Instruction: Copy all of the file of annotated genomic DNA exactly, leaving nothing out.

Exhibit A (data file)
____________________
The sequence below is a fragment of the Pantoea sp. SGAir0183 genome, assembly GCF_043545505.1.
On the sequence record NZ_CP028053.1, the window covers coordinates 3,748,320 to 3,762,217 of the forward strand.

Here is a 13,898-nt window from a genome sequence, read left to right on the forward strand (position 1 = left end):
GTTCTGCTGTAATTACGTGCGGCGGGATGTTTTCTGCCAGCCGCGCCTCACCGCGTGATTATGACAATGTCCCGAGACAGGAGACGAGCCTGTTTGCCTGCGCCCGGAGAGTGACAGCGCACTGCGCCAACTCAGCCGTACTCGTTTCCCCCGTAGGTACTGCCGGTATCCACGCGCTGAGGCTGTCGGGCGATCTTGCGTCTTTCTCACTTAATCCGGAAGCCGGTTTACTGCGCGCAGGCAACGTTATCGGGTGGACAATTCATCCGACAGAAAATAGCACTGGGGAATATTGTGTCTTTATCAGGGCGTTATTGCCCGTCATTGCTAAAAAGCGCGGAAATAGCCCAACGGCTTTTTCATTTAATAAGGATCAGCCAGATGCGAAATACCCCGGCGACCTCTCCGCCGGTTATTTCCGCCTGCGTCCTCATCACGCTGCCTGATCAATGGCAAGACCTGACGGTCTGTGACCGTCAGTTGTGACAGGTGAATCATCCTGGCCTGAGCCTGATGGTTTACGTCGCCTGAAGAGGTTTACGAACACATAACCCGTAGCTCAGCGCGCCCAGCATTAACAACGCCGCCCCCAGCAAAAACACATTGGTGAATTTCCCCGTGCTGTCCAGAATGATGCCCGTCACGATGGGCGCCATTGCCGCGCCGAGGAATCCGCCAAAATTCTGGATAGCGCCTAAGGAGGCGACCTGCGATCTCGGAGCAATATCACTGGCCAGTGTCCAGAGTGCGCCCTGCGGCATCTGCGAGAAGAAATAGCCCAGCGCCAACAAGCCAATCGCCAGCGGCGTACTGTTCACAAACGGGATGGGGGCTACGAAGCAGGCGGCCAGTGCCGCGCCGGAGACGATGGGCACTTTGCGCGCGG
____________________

The sequence below is a fragment of the Pantoea sp. SGAir0183 genome, assembly GCF_043545505.1.
On the sequence record NZ_CP028053.1, the window covers coordinates 3,748,320 to 3,762,217 of the forward strand.

Here is a 13,898-nt window from a genome sequence, read left to right on the forward strand (position 1 = left end):
GTTCTGCTGTAATTACGTGCGGCGGGATGTTTTCTGCCAGCCGCGCCTCACCGCGTGATTATGACAATGTCCCGAGACAGGAGACGAGCCTGTTTGCCTGCGCCCGGAGAGTGACAGCGCACTGCGCCAACTCAGCCGTACTCGTTTCCCCCGTAGGTACTGCCGGTATCCACGCGCTGAGGCTGTCGGGCGATCTTGCGTCTTTCTCACTTAATCCGGAAGCCGGTTTACTGCGCGCAGGCAACGTTATCGGGTGGACAATTCATCCGACAGAAAATAGCACTGGGGAATATTGTGTCTTTATCAGGGCGTTATTGCCCGTCATTGCTAAAAAGCGCGGAAATAGCCCAACGGCTTTTTCATTTAATAAGGATCAGCCAGATGCGAAATACCCCGGCGACCTCTCCGCCGGTTATTTCCGCCTGCGTCCTCATCACGCTGCCTGATCAATGGCAAGACCTGACGGTCTGTGACCGTCAGTTGTGACAGGTGAATCATCCTGGCCTGAGCCTGATGGTTTACGTCGCCTGAAGAGGTTTACGAACACATAACCCGTAGCTCAGCGCGCCCAGCATTAACAACGCCGCCCCCAGCAAAAACACATTGGTGAATTTCCCCGTGCTGTCCAGAATGATGCCCGTCACGATGGGCGCCATTGCCGCGCCGAGGAATCCGCCAAAATTCTGGATAGCGCCTAAGGAGGCGACCTGCGATCTCGGAGCAATATCACTGGCCAGTGTCCAGAGTGCGCCCTGCGGCATCTGCGAGAAGAAATAGCCCAGCGCCAACAAGCCAATCGCCAGCGGCGTACTGTTCACAAACGGGATGGGGGCTACGAAGCAGGCGGCCAGTGCCGCGCCGGAGACGATGGGCACTTTGCGCGCGG